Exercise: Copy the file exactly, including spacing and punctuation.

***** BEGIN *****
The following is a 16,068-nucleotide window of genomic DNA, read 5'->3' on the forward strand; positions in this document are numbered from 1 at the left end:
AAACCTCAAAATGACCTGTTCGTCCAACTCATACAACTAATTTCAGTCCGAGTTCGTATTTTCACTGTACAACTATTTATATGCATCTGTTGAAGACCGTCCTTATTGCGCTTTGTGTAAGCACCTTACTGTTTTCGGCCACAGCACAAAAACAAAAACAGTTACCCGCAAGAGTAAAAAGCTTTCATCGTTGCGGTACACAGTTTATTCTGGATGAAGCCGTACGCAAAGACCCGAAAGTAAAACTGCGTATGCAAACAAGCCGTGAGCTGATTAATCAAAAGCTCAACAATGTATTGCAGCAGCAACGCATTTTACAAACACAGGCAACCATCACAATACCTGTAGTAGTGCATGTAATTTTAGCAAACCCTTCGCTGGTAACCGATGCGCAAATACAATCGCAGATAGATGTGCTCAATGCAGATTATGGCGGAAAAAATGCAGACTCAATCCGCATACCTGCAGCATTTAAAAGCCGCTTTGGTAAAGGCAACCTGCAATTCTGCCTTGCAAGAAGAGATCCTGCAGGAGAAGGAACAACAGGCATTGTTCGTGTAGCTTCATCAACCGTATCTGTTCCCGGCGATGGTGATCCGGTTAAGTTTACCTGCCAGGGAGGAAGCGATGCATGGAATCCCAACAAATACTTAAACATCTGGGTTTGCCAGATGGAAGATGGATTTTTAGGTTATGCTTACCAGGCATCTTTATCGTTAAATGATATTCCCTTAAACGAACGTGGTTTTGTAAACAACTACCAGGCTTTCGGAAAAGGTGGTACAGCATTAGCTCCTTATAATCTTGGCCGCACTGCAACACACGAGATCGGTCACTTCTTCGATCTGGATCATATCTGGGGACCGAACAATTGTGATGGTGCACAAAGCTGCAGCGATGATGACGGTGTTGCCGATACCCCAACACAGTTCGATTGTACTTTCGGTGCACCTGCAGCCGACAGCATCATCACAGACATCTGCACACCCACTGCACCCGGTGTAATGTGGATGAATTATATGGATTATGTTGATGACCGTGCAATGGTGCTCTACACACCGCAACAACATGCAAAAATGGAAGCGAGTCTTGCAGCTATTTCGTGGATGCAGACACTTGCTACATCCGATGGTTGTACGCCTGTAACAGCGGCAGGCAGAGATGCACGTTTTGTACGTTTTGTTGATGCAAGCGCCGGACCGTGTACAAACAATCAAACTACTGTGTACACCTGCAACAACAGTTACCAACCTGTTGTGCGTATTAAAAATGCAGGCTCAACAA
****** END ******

The following is a 16,068-nucleotide window of genomic DNA, read 5'->3' on the forward strand; positions in this document are numbered from 1 at the left end:
AAACCTCAAAATGACCTGTTCGTCCAACTCATACAACTAATTTCAGTCCGAGTTCGTATTTTCACTGTACAACTATTTATATGCATCTGTTGAAGACCGTCCTTATTGCGCTTTGTGTAAGCACCTTACTGTTTTCGGCCACAGCACAAAAACAAAAACAGTTACCCGCAAGAGTAAAAAGCTTTCATCGTTGCGGTACACAGTTTATTCTGGATGAAGCCGTACGCAAAGACCCGAAAGTAAAACTGCGTATGCAAACAAGCCGTGAGCTGATTAATCAAAAGCTCAACAATGTATTGCAGCAGCAACGCATTTTACAAACACAGGCAACCATCACAATACCTGTAGTAGTGCATGTAATTTTAGCAAACCCTTCGCTGGTAACCGATGCGCAAATACAATCGCAGATAGATGTGCTCAATGCAGATTATGGCGGAAAAAATGCAGACTCAATCCGCATACCTGCAGCATTTAAAAGCCGCTTTGGTAAAGGCAACCTGCAATTCTGCCTTGCAAGAAGAGATCCTGCAGGAGAAGGAACAACAGGCATTGTTCGTGTAGCTTCATCAACCGTATCTGTTCCCGGCGATGGTGATCCGGTTAAGTTTACCTGCCAGGGAGGAAGCGATGCATGGAATCCCAACAAATACTTAAACATCTGGGTTTGCCAGATGGAAGATGGATTTTTAGGTTATGCTTACCAGGCATCTTTATCGTTAAATGATATTCCCTTAAACGAACGTGGTTTTGTAAACAACTACCAGGCTTTCGGAAAAGGTGGTACAGCATTAGCTCCTTATAATCTTGGCCGCACTGCAACACACGAGATCGGTCACTTCTTCGATCTGGATCATATCTGGGGACCGAACAATTGTGATGGTGCACAAAGCTGCAGCGATGATGACGGTGTTGCCGATACCCCAACACAGTTCGATTGTACTTTCGGTGCACCTGCAGCCGACAGCATCATCACAGACATCTGCACACCCACTGCACCCGGTGTAATGTGGATGAATTATATGGATTATGTTGATGACCGTGCAATGGTGCTCTACACACCGCAACAACATGCAAAAATGGAAGCGAGTCTTGCAGCTATTTCGTGGATGCAGACACTTGCTACATCCGATGGTTGTACGCCTGTAACAGCGGCAGGCAGAGATGCACGTTTTGTACGTTTTGTTGATGCAAGCGCCGGACCGTGTACAAACAATCAAACTACTGTGTACACCTGCAACAACAGTTACCAACCTGTTGTGCGTATTAAAAATGCAGGCTCAACAA